Here is our weekly summary of key legal and regulatory developments relevant to occupational pension schemes, which you might have missed, with links for further information.
- The Pensions Regulator (TPR) has published its annual funding statement, which is particularly relevant for schemes with valuation dates between 22 September 2020 and 21 September 2021. The funding statement gives a broad overview of what is in the pipeline, including that the new defined benefit funding code of practice is unlikely to come into force until late 2022 at the earliest. In the meantime, trustees should continue to apply the principles set out in the current funding code. TPR recognises that there are diverging views on the impact of COVID-19 on future longevity improvements and states that "trustees should ensure their mortality assumptions are balanced, evidence-based and derived using a sound methodology. Where trustees wish to make amendments to their mortality assumptions, there should be justification to support this."
- TPR has issued for consultation a revised draft code of practice 12, setting out its approach to the material detriment test, the employer insolvency test and the employer resources test when considering whether to use its powers to issue a contribution notice. The latter two tests were introduced by the Pension Schemes Act 2021. The government has already consulted on draft regulations that will set out the meaning of "employer resources". TPR's draft code of practice also updates some of the scenarios used in the existing code in relation to the material detriment test. TPR says that the draft code of practice, once finalised, will be incorporated into its new single code of practice. Consultation closes on 7 July 2021.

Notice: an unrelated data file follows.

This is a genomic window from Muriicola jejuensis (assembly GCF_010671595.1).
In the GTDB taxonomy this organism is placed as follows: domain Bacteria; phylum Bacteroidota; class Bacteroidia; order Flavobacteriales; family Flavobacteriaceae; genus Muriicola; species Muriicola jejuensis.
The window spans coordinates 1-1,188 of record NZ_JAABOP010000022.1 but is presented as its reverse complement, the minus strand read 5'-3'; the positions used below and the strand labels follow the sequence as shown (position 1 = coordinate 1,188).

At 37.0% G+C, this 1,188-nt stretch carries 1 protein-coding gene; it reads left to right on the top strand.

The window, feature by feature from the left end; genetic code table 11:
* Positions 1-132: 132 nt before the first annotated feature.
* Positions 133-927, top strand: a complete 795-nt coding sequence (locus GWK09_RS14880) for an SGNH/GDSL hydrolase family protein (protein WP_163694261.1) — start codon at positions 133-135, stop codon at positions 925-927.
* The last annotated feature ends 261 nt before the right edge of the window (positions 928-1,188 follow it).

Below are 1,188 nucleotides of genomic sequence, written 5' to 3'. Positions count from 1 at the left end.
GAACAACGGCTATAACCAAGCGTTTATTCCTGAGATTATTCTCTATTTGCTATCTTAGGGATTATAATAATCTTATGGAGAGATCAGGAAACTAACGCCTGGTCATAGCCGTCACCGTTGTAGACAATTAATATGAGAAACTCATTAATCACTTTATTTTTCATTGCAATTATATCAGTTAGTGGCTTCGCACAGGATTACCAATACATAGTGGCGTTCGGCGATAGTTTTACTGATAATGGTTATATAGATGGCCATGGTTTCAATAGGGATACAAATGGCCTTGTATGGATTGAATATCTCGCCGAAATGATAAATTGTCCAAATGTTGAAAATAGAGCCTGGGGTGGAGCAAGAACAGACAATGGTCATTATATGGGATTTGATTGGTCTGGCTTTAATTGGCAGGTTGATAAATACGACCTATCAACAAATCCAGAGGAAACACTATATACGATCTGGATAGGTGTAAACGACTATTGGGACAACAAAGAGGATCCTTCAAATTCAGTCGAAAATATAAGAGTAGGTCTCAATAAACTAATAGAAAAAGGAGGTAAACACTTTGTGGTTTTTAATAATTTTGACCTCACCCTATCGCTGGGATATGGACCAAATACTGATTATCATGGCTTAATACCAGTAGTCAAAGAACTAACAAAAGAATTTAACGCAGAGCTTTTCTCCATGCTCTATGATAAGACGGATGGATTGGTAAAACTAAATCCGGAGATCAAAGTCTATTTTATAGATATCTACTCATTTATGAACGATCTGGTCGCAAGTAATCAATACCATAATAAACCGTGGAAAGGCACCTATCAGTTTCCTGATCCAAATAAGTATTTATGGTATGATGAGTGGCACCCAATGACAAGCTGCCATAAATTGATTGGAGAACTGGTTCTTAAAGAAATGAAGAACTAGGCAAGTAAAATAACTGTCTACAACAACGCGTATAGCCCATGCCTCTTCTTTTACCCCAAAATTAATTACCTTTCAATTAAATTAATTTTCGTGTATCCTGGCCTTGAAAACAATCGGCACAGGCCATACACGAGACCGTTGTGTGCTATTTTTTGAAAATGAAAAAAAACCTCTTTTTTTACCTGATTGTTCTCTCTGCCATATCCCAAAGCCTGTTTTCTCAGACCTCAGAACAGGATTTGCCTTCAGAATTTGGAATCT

- The first set of regulations bringing into force parts of the Pension Schemes Act 2021 from 31 May 2021 have been published. They bring into force the power to make regulations in relation to the new contribution notice tests, the new declaration of intent, TPR's interview powers with associated penalties, and changes to the transfer legislation. They also bring section 124 into full force, allowing for regulations that require trustees of occupational pension schemes to put in place governance and reporting structures in relation to the effects of climate change in line with the recommendations of the Taskforce on Climate-related Financial Disclosures. The new regulations also bring in the retrospective definition of what counts as pensionable service for Pension Protection Fund entry purposes and make consequential amendments requiring TPR to include the new contribution notice tests in a code of practice.
- The Pensions Dashboards Programme has published a call for input on the stages and timing that should be used to connect providers to the dashboards ecosystem. The closing date for submissions is 9 July 2021.
- In the second of our #PensionsTensions: New Dimensions factsheets, we focus on key risks in funding and investments, and consider how they have evolved in the two years since our #MeetPAUL (Protection Against Unmitigated Liabilities) campaign.
If you would like specific advice on any of these issues, or on anything else, please contact a member of our Pensions team.